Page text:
Now we are alone for a year
I discovered after finishing this book that the author was a visual artist. At which point the particular sensitivity and refinement of her descriptions of the far Arctic landscape, particularly detailed gradations of colour in sky, snow, ice and water made even more sense.
In 1934 Ritter, an Austrian woman, came to Svalbard (Spitsbergen) to join her husband, Hermann, a hunter trapper (the fur trade) who spent long periods of time in the Arctic plying this trade. Hermann had a deep and abiding love for the Arctic landscape and its isolation. Perhaps more modern sensibilities are rather more disturbed by the trade engaged in. I did have to take myself rather out of that distress, reading of the trapping of Arctic foxes for fur. The killing of seals and bears by hunters, for food, did not arouse the same feelings of repugnance in me.
As I am fascinated (and terrified!) by the idea of isolation in a harsh, indifferent landscape, where there is remarkably little possibility for communication with the outside world, this was always going to be an entrancing, absorbing read. The mere fact that getting close enough to these areas to continue on foot, sled, or ski must always depend on vessels being able to come close before the pack ice and freeze prevents the ship being trapped, once dropped, rescue (in earlier times) becomes an impossibility. A very isolated community of trappers and hunters, living around a day’s ski away from each other (if the weather is kindly) puts running out of supplies into a rather dangerous perspective.
Aspects of Christine Ritter’s story were not really touched on, but did leave me wondering – she and Hermann had a child who was left behind in Austria (age not mentioned) whilst she was away for the year.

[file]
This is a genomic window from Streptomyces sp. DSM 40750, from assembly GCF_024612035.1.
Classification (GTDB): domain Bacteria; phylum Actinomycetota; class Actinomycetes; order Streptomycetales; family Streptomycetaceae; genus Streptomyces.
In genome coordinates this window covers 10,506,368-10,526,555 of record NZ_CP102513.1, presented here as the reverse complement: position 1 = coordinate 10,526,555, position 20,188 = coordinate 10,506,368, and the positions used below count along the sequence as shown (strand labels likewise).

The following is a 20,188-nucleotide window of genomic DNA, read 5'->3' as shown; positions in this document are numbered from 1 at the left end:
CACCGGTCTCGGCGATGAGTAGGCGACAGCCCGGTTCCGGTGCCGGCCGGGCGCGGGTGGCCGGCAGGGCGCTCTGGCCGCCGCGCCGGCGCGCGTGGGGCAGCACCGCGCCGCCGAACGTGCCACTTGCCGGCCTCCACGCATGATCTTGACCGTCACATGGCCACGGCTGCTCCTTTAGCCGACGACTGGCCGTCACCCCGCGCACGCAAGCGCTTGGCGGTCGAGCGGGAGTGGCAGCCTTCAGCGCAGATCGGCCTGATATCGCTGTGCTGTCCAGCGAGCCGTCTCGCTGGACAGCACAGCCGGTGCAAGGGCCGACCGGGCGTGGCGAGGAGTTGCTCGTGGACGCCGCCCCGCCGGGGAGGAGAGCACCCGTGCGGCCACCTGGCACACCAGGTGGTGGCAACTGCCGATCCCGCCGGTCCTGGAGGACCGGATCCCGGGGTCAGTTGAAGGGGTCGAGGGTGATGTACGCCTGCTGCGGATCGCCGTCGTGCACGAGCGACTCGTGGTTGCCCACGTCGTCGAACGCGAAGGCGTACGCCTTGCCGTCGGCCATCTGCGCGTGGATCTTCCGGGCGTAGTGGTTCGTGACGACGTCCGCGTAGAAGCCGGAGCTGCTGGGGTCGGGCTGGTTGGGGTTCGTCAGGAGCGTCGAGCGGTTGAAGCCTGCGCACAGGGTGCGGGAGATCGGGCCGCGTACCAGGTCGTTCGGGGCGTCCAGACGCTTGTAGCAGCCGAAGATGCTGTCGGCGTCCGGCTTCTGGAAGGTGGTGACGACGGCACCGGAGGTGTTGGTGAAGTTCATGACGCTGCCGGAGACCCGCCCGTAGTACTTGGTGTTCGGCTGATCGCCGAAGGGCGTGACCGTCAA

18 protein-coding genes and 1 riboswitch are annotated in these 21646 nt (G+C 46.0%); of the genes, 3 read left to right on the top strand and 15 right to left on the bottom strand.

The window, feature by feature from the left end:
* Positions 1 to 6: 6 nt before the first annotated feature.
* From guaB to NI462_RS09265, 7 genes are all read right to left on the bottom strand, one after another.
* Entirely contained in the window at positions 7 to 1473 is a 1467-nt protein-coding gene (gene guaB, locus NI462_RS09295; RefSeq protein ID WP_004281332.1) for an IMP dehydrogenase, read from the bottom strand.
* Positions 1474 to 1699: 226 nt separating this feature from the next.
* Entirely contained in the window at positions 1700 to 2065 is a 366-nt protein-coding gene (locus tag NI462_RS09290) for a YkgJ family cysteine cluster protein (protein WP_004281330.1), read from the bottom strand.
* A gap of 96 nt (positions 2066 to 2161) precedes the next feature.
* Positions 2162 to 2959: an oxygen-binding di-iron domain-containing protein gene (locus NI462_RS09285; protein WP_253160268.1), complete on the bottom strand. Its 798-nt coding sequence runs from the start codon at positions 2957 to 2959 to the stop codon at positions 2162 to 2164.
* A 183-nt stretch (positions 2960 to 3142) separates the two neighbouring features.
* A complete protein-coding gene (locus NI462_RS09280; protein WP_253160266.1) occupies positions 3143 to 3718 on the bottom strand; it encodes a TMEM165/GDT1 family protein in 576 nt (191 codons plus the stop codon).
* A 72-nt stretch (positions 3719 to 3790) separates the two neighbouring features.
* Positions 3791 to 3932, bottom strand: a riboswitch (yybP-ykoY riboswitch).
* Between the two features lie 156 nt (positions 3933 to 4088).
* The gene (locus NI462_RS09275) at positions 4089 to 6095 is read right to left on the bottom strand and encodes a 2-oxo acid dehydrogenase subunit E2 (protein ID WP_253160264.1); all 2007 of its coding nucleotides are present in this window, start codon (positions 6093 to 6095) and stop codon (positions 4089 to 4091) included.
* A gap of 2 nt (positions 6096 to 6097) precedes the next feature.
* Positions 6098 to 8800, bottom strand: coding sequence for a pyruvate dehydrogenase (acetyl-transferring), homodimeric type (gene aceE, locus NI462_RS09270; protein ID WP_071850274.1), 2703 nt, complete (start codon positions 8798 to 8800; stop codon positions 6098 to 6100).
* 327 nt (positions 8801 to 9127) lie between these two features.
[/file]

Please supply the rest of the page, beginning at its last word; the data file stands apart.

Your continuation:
Very little of a personal nature is revealed in this book, – for example, she discovered when she came, as arranged, to the Arctic, that she would be sharing the small and primitive hut for most of the year not just with her husband, but with a friend of his, another hunter trapper. My curiosity was aroused but not really satisfied, wanting to get some insight into the emotional connections between the 3. But Christiane makes no mention at all, even of the initial shock of finding she would not be on her own with her husband.
The outstanding relationship which develops in this book is that of Christiane with the land itself, her writing often becoming elegiac, transcendent, and devotional
The interesting introduction by Lawrence Millman points out that many books written about polar exploration or life, by male authors, often appear to have some sort of underlying theme about a sense of conflict with the landscape, about somehow mankind dominating, battling with and overcoming and subduing the environment. Christiane in many ways writes the language of a desire to be subsumed by, absorbed by, surrendered to. It is a lover’s language, not a warrior’s. And interestingly she does have anxieties and feelings for the animals being trapped, at one point even consciously befriending a young fox and trying to ensure it does not end up trapped by the hunters.
She even elects to stay behind in the main home hut, rather than travel on hunting with the men – in fact, all three of them are drawn to undertake further isolation for weeks or months.
I myself stand forlornly by the water’s edge. The power of this worldwide peace takes hold of me, although my senses are unable to grasp it. And as though I were unsubstantial, no longer there, the infinite space penetrates through me and swells out, the surging of the sea passes through my being, and what was once a personal will dissolves like a small cloud against the inflexible cliffs.
I am conscious of the immense solitude around me. There is nothing that is like me, no creature in whose aspect I might retain a consciousness of my own self, I feel that the limits of my being are being lost in this all-too-powerful nature, and for the first time I have a sense of the divine gift of companionship
I was steered towards this book by another reviewer on Amazon, who intrigued me by informing me that in some ways this book had clearly acted as a springboard for Michelle Paver, when she came to write her magnificent, chilly book, Dark Matter – there is a point where Ritter first comes to this landscape she later falls so in love with, where she hints at a brooding sense of menace and presence, which Paver works into, and works up, in her novel. She even ever so slightly changes the name of the Ritter Arctic home Grahuken, to make it into her fictitious Gruhuken.
Christiane Ritter was clearly a most remarkable, redoubtable woman. She has a mild obsession with vitamins – well who wouldn’t when you are snowbound without fresh vegetables for a year! – and it clearly served her well, she only died in 2000, at the age of 103!